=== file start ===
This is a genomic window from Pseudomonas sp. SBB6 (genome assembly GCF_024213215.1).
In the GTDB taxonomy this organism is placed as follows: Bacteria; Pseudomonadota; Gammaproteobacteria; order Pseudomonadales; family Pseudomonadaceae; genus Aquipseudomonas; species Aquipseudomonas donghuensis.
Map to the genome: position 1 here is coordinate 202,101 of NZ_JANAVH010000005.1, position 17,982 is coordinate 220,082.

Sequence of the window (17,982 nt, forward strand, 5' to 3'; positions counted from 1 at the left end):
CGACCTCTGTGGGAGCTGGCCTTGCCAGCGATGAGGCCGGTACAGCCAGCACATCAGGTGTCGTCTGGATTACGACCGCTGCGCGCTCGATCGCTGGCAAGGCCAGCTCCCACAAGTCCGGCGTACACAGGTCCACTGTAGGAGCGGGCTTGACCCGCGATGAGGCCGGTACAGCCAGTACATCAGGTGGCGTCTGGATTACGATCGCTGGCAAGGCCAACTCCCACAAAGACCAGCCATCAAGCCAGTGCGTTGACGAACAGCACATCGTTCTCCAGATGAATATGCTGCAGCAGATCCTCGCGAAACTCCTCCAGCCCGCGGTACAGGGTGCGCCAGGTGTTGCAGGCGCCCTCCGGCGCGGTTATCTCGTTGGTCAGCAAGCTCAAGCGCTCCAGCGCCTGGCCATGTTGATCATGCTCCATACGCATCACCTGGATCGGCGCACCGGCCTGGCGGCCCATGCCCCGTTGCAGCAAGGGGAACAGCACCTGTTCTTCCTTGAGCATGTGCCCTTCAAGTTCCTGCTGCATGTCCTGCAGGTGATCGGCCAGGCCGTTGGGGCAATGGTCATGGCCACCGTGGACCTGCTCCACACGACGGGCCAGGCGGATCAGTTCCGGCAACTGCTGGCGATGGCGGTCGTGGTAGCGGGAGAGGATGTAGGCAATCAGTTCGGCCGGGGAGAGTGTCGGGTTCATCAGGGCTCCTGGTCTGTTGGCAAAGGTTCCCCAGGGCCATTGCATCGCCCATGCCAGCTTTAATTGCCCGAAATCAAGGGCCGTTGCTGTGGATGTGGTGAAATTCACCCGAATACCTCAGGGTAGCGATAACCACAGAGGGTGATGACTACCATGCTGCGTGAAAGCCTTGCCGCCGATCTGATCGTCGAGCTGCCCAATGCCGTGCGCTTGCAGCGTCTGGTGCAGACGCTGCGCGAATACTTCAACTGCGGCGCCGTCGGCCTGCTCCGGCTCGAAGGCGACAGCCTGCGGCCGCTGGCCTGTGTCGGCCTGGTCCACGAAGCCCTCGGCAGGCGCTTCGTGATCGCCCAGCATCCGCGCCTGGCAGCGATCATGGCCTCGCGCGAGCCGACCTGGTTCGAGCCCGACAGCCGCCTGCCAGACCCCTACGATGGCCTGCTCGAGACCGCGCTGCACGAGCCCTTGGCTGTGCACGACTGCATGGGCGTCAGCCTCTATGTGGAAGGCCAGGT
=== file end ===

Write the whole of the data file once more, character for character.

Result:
This is a genomic window from Pseudomonas sp. SBB6 (genome assembly GCF_024213215.1).
In the GTDB taxonomy this organism is placed as follows: Bacteria; Pseudomonadota; Gammaproteobacteria; order Pseudomonadales; family Pseudomonadaceae; genus Aquipseudomonas; species Aquipseudomonas donghuensis.
Map to the genome: position 1 here is coordinate 202,101 of NZ_JANAVH010000005.1, position 17,982 is coordinate 220,082.

Sequence of the window (17,982 nt, forward strand, 5' to 3'; positions counted from 1 at the left end):
CGACCTCTGTGGGAGCTGGCCTTGCCAGCGATGAGGCCGGTACAGCCAGCACATCAGGTGTCGTCTGGATTACGACCGCTGCGCGCTCGATCGCTGGCAAGGCCAGCTCCCACAAGTCCGGCGTACACAGGTCCACTGTAGGAGCGGGCTTGACCCGCGATGAGGCCGGTACAGCCAGTACATCAGGTGGCGTCTGGATTACGATCGCTGGCAAGGCCAACTCCCACAAAGACCAGCCATCAAGCCAGTGCGTTGACGAACAGCACATCGTTCTCCAGATGAATATGCTGCAGCAGATCCTCGCGAAACTCCTCCAGCCCGCGGTACAGGGTGCGCCAGGTGTTGCAGGCGCCCTCCGGCGCGGTTATCTCGTTGGTCAGCAAGCTCAAGCGCTCCAGCGCCTGGCCATGTTGATCATGCTCCATACGCATCACCTGGATCGGCGCACCGGCCTGGCGGCCCATGCCCCGTTGCAGCAAGGGGAACAGCACCTGTTCTTCCTTGAGCATGTGCCCTTCAAGTTCCTGCTGCATGTCCTGCAGGTGATCGGCCAGGCCGTTGGGGCAATGGTCATGGCCACCGTGGACCTGCTCCACACGACGGGCCAGGCGGATCAGTTCCGGCAACTGCTGGCGATGGCGGTCGTGGTAGCGGGAGAGGATGTAGGCAATCAGTTCGGCCGGGGAGAGTGTCGGGTTCATCAGGGCTCCTGGTCTGTTGGCAAAGGTTCCCCAGGGCCATTGCATCGCCCATGCCAGCTTTAATTGCCCGAAATCAAGGGCCGTTGCTGTGGATGTGGTGAAATTCACCCGAATACCTCAGGGTAGCGATAACCACAGAGGGTGATGACTACCATGCTGCGTGAAAGCCTTGCCGCCGATCTGATCGTCGAGCTGCCCAATGCCGTGCGCTTGCAGCGTCTGGTGCAGACGCTGCGCGAATACTTCAACTGCGGCGCCGTCGGCCTGCTCCGGCTCGAAGGCGACAGCCTGCGGCCGCTGGCCTGTGTCGGCCTGGTCCACGAAGCCCTCGGCAGGCGCTTCGTGATCGCCCAGCATCCGCGCCTGGCAGCGATCATGGCCTCGCGCGAGCCGACCTGGTTCGAGCCCGACAGCCGCCTGCCAGACCCCTACGATGGCCTGCTCGAGACCGCGCTGCACGAGCCCTTGGCTGTGCACGACTGCATGGGCGTCAGCCTCTATGTGGAAGGCCAGGT